8 DIY Car Maintenance Tasks to Save You Money

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Have you ever experienced a car problem and the quote to fix it was over hundreds of dollars? If so, you’re not alone. This is completely normal, but nobody wants to spend extra money on car repairs or maintenance. Fortunately, there are ways to cut costs.

The best way is to do some tasks yourself instead of letting a professional handle all the work. Your car will be in better shape if you regularly do these simple and easy repairs yourself. Here are 8 car maintenance tasks to save you money. 

Oil and Oil Filter Changing

Changing the oil is important to keep your engine in great condition. Your car owner’s manual will specify when it is necessary for oil changes. The intervals usually depend on the number of miles. Older cars have shorter oil changing intervals than newer cars.

Grab new oil and a new oil filter from the store. Wear clothes you’re not afraid to get dirty because it may get messy. You’re also going to need car ramps or a jack in order to get under your car.

After you’re done, place the dirty oil in the new oil bottles and go to a parts store to recycle it. Recycling the oil is usually free and if one place doesn’t accept it, go to another. 

Air Filter

The air filter protects the engine from dirt and particles. If the filter gets too dirty, the engine and gas mileage may not function properly. Changing the filter is one of the easiest tasks.

Under the hood along the side look for a big plastic capsule with bolts. Disconnect the bolts holding the lid of the capsule to uncover the air filter. Remove the old air filter with a new filter. Next place the lids and bolts of the capsule back.

Changing the Battery

On the battery, you can find a positive (+) terminal and a negative (-) terminal. First, always remove the negative terminal because electricity flows from the negative terminal to the positive terminal.

Posts may be on the side-mount or the top of each terminal and each post has a red (+) wire as well as a black (-) wire. The red and black wires may represent the opposite on an imported car, so check the battery key to be safe. A bolt or nut will hold each wire that can be removed with a wrench. Don’t touch both terminals at the same time with the wrench because it’s unsafe.

It’s also important to not touch any copper on the wires because the electricity that runs through them. Only touch the rubbery part of the wires.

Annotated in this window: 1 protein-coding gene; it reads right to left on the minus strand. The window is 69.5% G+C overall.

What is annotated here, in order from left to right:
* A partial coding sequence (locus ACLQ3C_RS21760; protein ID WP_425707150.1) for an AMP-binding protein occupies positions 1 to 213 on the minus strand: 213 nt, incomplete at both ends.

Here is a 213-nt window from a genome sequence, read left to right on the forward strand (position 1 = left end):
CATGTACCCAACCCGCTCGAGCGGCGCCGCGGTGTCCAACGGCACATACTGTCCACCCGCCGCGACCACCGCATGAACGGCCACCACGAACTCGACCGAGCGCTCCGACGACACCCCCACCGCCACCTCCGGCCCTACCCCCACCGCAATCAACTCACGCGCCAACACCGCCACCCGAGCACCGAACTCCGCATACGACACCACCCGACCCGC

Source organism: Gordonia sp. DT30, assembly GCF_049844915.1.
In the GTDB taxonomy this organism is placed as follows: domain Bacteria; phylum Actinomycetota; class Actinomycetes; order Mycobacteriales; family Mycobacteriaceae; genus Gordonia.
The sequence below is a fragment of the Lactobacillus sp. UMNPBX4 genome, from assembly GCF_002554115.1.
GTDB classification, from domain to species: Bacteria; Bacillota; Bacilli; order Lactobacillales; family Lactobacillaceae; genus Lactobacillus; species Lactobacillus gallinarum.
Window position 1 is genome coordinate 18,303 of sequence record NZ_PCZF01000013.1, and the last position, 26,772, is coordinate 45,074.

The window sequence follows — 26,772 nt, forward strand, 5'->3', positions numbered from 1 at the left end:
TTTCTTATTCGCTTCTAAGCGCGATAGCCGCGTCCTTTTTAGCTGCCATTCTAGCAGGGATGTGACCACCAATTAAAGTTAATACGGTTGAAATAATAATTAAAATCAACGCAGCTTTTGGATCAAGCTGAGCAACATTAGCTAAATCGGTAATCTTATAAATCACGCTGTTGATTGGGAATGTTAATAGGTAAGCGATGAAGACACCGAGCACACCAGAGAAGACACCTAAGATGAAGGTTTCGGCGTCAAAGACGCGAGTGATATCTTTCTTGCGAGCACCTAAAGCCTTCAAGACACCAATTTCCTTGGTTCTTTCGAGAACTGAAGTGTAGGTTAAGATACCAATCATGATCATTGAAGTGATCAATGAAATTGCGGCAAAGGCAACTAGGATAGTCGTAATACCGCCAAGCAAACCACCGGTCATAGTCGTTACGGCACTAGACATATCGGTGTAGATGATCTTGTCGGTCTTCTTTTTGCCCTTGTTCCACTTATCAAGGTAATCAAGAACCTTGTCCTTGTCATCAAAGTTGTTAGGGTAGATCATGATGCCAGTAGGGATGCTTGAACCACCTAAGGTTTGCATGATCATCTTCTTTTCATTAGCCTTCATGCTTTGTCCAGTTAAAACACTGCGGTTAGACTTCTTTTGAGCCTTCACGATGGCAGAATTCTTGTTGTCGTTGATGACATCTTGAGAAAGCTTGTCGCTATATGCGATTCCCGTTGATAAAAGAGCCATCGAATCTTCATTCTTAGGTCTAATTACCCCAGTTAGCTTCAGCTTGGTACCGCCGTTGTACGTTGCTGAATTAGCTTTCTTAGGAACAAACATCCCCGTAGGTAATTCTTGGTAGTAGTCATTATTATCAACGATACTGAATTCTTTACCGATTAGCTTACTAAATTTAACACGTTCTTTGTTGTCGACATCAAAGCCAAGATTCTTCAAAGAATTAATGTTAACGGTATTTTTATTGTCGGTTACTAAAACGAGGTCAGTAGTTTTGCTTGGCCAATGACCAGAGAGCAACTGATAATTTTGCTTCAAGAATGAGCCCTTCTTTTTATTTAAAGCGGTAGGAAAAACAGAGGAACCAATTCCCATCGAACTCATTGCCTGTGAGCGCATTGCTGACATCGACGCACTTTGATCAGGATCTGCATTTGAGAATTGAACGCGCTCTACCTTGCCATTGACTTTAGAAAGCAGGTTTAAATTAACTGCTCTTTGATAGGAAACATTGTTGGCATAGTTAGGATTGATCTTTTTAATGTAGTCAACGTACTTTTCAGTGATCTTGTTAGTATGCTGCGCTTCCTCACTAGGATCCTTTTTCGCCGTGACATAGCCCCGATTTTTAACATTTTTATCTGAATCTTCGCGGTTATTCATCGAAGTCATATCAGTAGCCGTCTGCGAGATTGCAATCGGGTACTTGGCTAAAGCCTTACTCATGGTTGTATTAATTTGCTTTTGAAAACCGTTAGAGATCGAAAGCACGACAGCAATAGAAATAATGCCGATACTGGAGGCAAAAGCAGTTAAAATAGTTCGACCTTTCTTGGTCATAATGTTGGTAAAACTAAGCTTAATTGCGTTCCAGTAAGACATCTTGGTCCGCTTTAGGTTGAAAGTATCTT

After putting the new battery in, make sure to reconnect and tighten the positive wires onto their posts first and repeat with the negative wires in that order. Some shops might do a battery installation for free. It’s better to buy a new battery from a shop than a mechanic.

Fluid Levels

To check each fluid level use the dipsticks provided in your vehicle. You will check the fluid levels for the engine oil, the transmission fluid, the power steering fluid, windshield wiper fluid, brake fluid, and the coolant. To use the dipstick for each fluid, extract it out, wipe it with a towel, dip it in, pull it out again and look to see if it's at the necessary level by reading the signs on the dipstick.

For the engine oil, there should be a stick labeled “engine oil” near the engine. Examine the oil’s color too. It may range from a deep amber to black and the darker the oil the older it is. 

Radiator Flushing

Removing the radiator cap is dangerous while it’s hot. Wait for the radiator and cap to cool down then unscrew the cap with a rag, which is better to use than your hand. Also, after the radiator has completely cooled down, you can get underneath the car to drain the vehicle.

For this process you’re going to need a pan to hold the drainage, a tool to remove and replace the bolt, a funnel, radiator flush solution, distilled water, and a coolant.

Make sure to safely get rid of the old coolant at a parts store because it’s deadly for pets. Unfortunately, pets think the coolant tastes good. 

Spark Plugs Replacement

This task’s difficulty level depends on the vehicle. The process involves removing the spark plugs from the top or the side of inline engines. Thick rubbery wires are connected to the spark plugs. Vehicles with single-core engines have the same number of wires and spark plugs as the number of the engine’s cylinders. Dual-core engines may have two spark plugs for each cylinder.

To remove a spark plug, you need to take off the wire first. Most importantly, never disconnect more than one wire from a spark plug at a time. If you do disconnect more than one wire you may have a difficult time remembering which wire needs to be reconnected where. The order of each wire is critical to get the engine to work and to get the car running properly.

When you buy the correct plugs at the store, they’ll already be pre-gapped. You don’t have to gap the plugs when you’re done screwing in each new spark plug and reconnecting its wire with the correct plugs from the store. 

Windshield Wipers

Replacing windshield wipers is important. It prevents streaks on your windshield window when you need it to be clean so you can clearly see. Check out the car owner’s manual to know which new wipers to get and for specific steps.

New windshield wipers should go on the vehicle the same way your old ones did. The new blades packaging will also have directions to help you. 

Brake Pads

If you hear squealing when you break, it’s time to replace your brake pads. Make sure you stay safe while replacing your brake pads. The car owner’s manual will have a specific interval of when to replace the brake pads, but if you use them a lot while driving, you should change them earlier.

The task may make some people uneasy. If it does, you can always get a professional to do it instead. For this process, you need to place your car on a jack and secure it on the jack stand. It involves removing the wheel and brake caliper.